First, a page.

Those days are likely over, for a variety of reasons, including shareholder concerns about the ever increasing dilution due to the issuance of options and new accounting rules requiring companies to expense options… In addition, studies have shown that the accounting cost of stock options exceeds employees’ perceived value of those options. Finally, there has been a crisis in governance that has caused a reexamination of corporate accounting standards. No wonder some feel that stock options are dead in the water.”
Compensation committees are now facing serious challenges. It is the job of the committee to have a valid, sound and sensible pay philosophy in order to determine compensation that best suits the company policy and shareholders interests: “…compensation committees must decide how to use a company’s pay philosophy to best advance its overall business principles and goals.”
Stakeholders are now expecting compensation to be closely tied with performance because it is felt that massive perks and salaries have a negative impact on company’s profitability. Executives themselves are however against any such alignment since it spells risk and increased responsibility. If pay is aligned with performance as stakeholders expect, CEOs can expect variations in pay and to avoid such risks they are against performance-based pay system. It is widely believed that compensation committees do take into account performance indicators when determining compensation packages. Firms have been using performance measures regularly to create more sensible compensation system. These indicators include “stock return,” “accounting income” and “cash flows from operations.”
It is believed that employers must now find a more cost-effective way to keep the executives motivated and to enhance and improve their performance potential. Some researchers believe that one of these cost-effective measures can include “using a portfolio of stock incentives, including restricted stock units, performance share units and stock purchase plans, in addition to stock options.” They feel that such measures can reduce accounting expenses while at the same time the compensation package so developed would have approval of other employees and shareholders.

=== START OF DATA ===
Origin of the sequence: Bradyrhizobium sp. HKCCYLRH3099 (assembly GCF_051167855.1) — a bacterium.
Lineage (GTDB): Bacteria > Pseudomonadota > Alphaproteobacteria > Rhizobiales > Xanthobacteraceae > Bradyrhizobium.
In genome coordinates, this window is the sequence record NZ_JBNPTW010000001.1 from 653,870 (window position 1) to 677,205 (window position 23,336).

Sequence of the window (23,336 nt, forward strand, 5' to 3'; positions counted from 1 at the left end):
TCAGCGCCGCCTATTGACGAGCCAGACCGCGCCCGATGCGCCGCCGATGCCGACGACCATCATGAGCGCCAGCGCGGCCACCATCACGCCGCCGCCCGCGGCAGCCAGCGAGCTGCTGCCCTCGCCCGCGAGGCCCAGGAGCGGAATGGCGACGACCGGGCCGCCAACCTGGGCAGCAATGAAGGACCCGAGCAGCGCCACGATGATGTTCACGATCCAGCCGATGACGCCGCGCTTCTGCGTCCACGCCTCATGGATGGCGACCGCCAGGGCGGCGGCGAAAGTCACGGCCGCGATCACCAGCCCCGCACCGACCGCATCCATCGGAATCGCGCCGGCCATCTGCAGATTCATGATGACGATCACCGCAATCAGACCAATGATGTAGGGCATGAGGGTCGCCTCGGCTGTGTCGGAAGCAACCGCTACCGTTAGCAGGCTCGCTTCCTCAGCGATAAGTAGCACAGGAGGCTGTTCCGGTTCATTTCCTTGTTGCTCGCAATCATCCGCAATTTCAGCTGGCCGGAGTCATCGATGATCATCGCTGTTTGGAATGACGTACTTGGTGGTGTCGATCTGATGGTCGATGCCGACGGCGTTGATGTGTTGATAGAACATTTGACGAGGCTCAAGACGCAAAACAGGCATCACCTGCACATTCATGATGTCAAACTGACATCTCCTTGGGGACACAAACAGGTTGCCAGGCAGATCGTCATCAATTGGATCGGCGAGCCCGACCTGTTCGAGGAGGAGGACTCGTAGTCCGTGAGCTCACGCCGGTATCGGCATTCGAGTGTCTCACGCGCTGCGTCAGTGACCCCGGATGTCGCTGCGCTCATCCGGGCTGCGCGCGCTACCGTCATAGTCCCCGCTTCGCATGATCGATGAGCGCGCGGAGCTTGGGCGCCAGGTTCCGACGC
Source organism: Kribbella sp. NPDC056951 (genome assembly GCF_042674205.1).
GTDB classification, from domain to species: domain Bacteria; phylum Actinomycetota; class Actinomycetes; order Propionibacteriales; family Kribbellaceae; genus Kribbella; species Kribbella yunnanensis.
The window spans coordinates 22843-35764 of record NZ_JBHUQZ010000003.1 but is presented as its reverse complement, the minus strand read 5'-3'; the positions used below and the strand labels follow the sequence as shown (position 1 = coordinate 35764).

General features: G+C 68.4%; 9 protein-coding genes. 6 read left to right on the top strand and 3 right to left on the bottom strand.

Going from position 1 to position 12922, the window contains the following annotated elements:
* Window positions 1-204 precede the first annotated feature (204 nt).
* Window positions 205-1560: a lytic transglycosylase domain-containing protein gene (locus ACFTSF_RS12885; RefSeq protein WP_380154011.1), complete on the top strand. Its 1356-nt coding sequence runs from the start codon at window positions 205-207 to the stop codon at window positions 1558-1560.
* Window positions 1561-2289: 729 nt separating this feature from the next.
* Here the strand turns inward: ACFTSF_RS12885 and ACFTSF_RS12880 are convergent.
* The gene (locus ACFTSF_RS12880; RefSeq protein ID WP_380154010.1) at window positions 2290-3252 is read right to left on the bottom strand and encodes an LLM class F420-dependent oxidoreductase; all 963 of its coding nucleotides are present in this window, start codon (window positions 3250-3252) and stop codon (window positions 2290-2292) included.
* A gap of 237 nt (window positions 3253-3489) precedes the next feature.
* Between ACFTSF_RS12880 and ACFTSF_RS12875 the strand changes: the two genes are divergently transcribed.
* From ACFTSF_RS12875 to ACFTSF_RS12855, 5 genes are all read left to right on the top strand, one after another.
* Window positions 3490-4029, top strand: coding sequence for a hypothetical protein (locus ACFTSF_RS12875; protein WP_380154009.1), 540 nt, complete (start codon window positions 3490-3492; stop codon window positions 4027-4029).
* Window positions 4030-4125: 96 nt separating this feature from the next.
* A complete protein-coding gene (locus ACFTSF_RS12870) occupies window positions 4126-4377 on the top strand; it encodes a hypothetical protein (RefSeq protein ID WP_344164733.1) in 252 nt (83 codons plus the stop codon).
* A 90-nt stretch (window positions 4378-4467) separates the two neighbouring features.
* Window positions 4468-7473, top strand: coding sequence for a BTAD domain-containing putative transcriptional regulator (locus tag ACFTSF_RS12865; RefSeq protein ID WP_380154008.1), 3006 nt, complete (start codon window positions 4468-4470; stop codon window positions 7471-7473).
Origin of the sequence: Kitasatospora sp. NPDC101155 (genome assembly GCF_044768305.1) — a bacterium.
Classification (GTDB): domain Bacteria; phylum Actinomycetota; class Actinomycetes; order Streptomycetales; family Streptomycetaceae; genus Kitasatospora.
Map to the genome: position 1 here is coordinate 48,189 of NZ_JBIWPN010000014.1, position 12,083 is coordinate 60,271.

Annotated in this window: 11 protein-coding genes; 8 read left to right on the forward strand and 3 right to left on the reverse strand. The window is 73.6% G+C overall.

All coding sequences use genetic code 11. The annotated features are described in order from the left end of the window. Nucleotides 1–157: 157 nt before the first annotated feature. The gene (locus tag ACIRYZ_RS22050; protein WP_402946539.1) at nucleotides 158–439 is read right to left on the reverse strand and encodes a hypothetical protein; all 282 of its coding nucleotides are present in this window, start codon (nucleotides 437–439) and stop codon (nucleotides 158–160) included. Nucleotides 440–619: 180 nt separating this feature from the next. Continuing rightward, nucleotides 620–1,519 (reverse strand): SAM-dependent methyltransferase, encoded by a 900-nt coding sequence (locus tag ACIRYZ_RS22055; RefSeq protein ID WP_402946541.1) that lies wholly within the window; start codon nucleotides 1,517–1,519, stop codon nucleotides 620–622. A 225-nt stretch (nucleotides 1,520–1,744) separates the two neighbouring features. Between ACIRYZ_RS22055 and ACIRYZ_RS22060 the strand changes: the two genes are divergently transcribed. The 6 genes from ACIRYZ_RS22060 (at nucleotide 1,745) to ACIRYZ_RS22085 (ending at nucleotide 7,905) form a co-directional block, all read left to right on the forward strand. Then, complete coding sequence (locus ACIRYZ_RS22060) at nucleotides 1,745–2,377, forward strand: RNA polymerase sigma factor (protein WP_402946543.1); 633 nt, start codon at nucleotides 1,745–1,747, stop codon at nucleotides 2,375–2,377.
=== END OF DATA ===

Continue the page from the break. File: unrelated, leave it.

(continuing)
Compensation committees are now increasingly depending on the expertise of CPAs in designing suitable compensation packages. They can help committees establish performance milestones for executives, upon achievement of which their compensation would increase. Benefits and bonuses must be increased in accordance with performance and achievement. For example CPAs can advise the compensation committee on which performance goals to establish and if these goals are feasible in the long run.
Some researchers have come up with a set of practices that CPAs can adopt to design relevant and accurate compensation packages for executives and feasible performance goals. By feasible we refer to goals that would help the firm attain some real economic growth instead of quick short-term benefits. Some of these practices are summarized below:
Use correct performance goals. These goals should reflect long-term achievement instead of short-term growth
If there is a specific formula which is followed to calculate executive compensation then have independent auditors double-check the calculations.
A system of accurate financial reporting must be adhered to.
With this accurate financial reporting, executives must expect reduction and deduction in their bonuses if targets are not met or goals are not achieved in given time frame.
Compensation must be aligned with overall performance of the firm and the role played by the executive in it.
Young Baek, Jose a. Pagan. Executive Compensation and Corporate Production Efficiency: A Stochastic Frontier Approach. Contributors: Quarterly Journal of Business and Economics. Volume: 41. 2002. 27+.
Use Best Practices in Executive Compensation Plans. Journal of Accountancy. Volume: 193. Issue: 6. 2002. 22.
Shamsud D. Chowdhury, Eric Wang. CEO compensation: Turning conventional wisdom on its head (almost Ivey Business Journal Online London: Nov/Dec 2004. p. D1
Randy Myers. Why compensation committees need your help Journal of Accountancy New York: Dec 2002. Vol. 194, Iss.6, p. 65-71 (7 pp.)
Paul Hodgson. Poor disclosure and elitism: The problems with executive benefits Ivey Business Journal Online London: Sep/Oct 2004. p. E1
Ray Murrill, Mike Caputo. Making executive pay work. Ivey Business Journal Online London:May/Jun 2004.
Mark Van Clieaf. Are boards and CEOs accountable for the right level of work? Ivey Business Journal Online London May/Jun 2004. p. 1
Shamsud D. Chowdhury, Eric Wang.
Shamsud D. Chowdhury, Eric Wang…